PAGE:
reasons. Despite repeated requests/submissions made to authorities, the suggested amendment still has not been brought about to the legislation. Holidays Another important matter that we have drawn the attention of the authorities to is with regard to holidays. This needs to be addressed from two angles. Firstly, from the point of view of the excessive number of holidays. Secondly, from the point of view of the provisions in the different statutes applicable to the private sector. The following matters should be taken note of in this regard. a) The period of 28 hours (inclusive of leave and holidays) a week to qualify for the 1-1/2 days paid weekly holidays is not sufficient by way of a qualifying period, as the objective of the weekly holidays provision is to grant a reasonable period of rest to an employee each week. There is no rationale in permitting an employee who does not work the full week (45 hours) the benefit of 1-1/2 days paid weekly holidays. The provision as it stands envisages 1-1/2 days paid holidays a week so long as an employee works 28 hours (inclusive of leave and other holidays). It is suggested that the qualifying period for 1/1-2 days paid weekly holidays be 45 hours including leave and holidays. An amendment on these lines will assist in permitting better attendance at work and higher productivity. b) It is not at all logical to insist on additional holidays by way of weekly holidays when the normal weekly holiday coincides with a statutory holiday . The public sector and a majority of the Wages Boards do not stipulate such additional holidays. Many holidays are granted each year on account of public holidays coinciding with normal weekly holidays for employees covered by the S&O E act. When viewed in the context of the number of holidays in the country, this gives rise for even greater concern. Apart from the aspect of loss of working time due to these additional holidays, much disruption and confusion results as in many Companies, their offices need to be closed on such days whereas their factories remain open. The issue of working time lost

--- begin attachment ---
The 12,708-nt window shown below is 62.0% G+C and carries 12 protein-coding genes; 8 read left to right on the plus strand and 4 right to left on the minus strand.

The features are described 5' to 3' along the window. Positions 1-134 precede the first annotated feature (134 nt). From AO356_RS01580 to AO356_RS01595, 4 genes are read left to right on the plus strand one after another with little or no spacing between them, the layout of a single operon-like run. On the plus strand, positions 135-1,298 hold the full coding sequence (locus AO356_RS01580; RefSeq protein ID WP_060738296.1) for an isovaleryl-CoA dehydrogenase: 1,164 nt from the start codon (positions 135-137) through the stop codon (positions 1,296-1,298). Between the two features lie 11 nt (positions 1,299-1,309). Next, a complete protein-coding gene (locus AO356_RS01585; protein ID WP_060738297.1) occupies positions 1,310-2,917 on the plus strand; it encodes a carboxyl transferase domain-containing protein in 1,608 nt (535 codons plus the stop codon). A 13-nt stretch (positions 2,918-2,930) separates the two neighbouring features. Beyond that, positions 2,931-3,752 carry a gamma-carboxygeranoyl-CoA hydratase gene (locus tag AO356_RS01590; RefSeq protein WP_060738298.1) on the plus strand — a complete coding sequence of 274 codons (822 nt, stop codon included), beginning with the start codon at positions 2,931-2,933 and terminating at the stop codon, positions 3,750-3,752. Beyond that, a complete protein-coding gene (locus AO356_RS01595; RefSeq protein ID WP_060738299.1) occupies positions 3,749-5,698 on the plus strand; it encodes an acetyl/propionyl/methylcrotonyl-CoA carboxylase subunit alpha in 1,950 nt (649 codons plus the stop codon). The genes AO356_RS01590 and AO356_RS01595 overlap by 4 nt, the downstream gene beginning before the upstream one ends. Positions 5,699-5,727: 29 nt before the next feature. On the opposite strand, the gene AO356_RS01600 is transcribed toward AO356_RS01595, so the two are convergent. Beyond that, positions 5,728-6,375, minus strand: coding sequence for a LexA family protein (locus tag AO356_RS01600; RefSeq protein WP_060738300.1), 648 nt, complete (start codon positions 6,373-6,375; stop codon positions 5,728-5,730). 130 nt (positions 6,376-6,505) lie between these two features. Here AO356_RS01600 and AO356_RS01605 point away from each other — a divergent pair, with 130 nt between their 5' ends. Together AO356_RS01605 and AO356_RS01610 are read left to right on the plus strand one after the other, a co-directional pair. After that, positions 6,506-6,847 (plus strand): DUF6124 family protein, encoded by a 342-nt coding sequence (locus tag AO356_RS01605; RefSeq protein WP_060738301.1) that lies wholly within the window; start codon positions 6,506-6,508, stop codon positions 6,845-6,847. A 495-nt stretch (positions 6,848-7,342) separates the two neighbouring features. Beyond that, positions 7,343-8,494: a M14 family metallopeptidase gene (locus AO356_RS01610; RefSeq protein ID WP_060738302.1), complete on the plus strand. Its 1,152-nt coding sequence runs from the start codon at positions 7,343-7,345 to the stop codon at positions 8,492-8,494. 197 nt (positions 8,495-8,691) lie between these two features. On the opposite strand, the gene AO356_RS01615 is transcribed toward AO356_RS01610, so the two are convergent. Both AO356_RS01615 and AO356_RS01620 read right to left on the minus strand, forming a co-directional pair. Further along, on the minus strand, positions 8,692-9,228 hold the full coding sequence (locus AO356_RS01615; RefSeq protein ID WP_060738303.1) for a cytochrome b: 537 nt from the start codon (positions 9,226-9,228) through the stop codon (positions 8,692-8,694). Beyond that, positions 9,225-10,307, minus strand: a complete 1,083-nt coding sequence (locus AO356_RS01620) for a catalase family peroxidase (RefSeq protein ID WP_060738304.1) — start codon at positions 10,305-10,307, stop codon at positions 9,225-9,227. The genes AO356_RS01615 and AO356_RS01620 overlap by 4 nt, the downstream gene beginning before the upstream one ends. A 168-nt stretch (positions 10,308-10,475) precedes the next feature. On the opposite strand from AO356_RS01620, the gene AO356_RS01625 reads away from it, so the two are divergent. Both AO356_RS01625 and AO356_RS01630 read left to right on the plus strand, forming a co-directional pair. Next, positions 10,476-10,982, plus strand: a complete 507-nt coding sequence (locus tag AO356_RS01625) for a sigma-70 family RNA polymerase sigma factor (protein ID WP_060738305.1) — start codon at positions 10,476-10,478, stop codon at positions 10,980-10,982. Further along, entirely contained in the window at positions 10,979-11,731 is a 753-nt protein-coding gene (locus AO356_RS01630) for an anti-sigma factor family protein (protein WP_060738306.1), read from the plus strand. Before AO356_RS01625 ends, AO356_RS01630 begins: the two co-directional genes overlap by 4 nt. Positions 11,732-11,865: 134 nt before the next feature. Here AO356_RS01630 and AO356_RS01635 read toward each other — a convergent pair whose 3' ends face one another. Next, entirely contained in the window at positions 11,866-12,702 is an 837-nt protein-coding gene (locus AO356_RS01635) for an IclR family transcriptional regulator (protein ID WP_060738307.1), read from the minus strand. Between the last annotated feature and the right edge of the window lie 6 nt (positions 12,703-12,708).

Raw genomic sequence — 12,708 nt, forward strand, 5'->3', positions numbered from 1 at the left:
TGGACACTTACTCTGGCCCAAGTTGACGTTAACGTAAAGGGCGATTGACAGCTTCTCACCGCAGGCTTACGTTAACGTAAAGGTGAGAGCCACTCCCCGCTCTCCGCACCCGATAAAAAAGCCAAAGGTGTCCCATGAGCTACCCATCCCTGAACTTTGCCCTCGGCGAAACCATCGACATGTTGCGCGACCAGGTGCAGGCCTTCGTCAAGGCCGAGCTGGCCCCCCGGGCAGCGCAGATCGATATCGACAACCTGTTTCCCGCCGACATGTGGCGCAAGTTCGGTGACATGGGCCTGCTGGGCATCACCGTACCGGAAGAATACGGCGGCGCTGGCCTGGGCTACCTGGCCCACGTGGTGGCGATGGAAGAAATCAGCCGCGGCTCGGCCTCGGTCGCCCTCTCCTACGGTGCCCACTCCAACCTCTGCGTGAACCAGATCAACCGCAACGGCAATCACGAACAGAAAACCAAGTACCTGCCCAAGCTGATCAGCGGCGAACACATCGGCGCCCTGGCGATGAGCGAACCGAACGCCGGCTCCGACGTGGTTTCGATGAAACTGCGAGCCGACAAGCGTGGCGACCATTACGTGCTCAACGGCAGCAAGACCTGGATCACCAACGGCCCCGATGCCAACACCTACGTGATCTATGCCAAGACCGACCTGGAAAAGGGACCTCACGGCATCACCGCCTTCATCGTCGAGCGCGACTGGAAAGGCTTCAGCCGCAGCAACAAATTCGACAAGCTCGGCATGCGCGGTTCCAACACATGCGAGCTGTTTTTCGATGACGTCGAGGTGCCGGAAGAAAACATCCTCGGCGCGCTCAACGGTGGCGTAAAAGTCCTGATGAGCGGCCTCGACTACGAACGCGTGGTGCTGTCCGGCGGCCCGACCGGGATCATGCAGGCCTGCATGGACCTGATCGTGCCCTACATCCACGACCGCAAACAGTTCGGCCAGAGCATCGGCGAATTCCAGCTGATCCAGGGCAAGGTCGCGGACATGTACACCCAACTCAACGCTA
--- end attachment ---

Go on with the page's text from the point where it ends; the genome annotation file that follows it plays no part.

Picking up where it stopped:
and the resultant effect on productivity is exacerbated as these situations invariably lead to long weekends. It is unfortunate that this issue was discussed before the Labour Law Reforms Sub Committee of the National Labour Advisory Council last year and a suggested compromise was that an amendment to section 5(2) of the S& O E Act be introduced in relation to weekly holidays by way of an additional proviso. The suggested proviso is as follows: Provided, however, that in the event a statutory holiday coincides with a weekly holiday or a weekly half holiday the employer shall either grant the additional holiday on any day prior to 31st December in that year or make payment of an additional days or half days wage as the case may be to the employee in lieu of such additional holiday/half holiday.